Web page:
Book Review: Jefferson Davis, American (by William C. Cooper, Jr.): CWTJefferson Davis, American, by William C. Cooper, Jr., Alfred A. Knopf, 672 pages, $35. Among historians Jefferson Davis has an image problem. He is seen as aloof and prickly, a man who could sometimes be an intellectual tyrant, always trying to prove others wrong at the expense of the Confederate cause. Davis’s personality has been …
Book: Davis and Lee at War (Steven E. Woodworth): ACWDAVIS AND LEE AT WARThe decisive impact of politics on Civil War strategy is currently a hot topic among Civil War historians. Works analyzing thehigh commands of the Federal and Confederate armies and their complex relationships with the political hierarchy of theirrespective governments have proliferated, adding a new layer of knowledge to our understanding of …
South’s Feuding Generals – November ’99 America’s Civil War FeatureSouth's Feuding Generals By Richard Selcer It sometimes seemed that Southern generals were more interested in fighting each other than in fighting Yankees. Their inability to get along together contributed greatly to the South’s demise. Imagine a situation in the modern American army where officers refuse to fight under other officers, where generals openly defy …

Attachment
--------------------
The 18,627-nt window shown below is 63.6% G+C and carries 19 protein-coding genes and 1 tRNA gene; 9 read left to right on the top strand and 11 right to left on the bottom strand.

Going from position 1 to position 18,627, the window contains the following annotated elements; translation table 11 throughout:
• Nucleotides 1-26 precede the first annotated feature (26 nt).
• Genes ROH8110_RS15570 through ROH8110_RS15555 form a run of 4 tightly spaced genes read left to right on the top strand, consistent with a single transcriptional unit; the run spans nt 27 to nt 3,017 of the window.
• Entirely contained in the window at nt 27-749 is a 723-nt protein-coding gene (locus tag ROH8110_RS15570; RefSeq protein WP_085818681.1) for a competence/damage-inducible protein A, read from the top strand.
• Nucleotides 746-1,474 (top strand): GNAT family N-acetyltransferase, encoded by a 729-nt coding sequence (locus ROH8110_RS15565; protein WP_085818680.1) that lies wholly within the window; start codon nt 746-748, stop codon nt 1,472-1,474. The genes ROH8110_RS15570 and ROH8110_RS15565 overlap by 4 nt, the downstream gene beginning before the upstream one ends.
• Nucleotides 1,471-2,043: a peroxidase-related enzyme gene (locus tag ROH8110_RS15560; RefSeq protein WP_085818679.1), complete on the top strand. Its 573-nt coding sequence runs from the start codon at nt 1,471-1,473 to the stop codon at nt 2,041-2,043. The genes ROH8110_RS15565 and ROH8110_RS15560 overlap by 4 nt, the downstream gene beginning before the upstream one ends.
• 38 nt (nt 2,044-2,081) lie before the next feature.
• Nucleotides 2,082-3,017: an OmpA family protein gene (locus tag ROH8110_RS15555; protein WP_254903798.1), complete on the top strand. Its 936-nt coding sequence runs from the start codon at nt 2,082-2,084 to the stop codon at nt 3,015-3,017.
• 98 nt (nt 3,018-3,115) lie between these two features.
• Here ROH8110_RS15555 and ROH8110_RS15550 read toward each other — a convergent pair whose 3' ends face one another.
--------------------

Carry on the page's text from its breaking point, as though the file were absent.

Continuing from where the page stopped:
America’s Civil War: September 1997 From the EditorAt Antietam, George McClellan and his ‘bodyguard’ dawdled throughout a long ‘Fatal Thursday.’ This issue of America’s Civil War takes a close look at the Battle of Antietam on this, the 135th anniversary of the battle. There are feature-length articles on the fighting around Dunker church and Bloody Lane, as well as a "Personality" piece …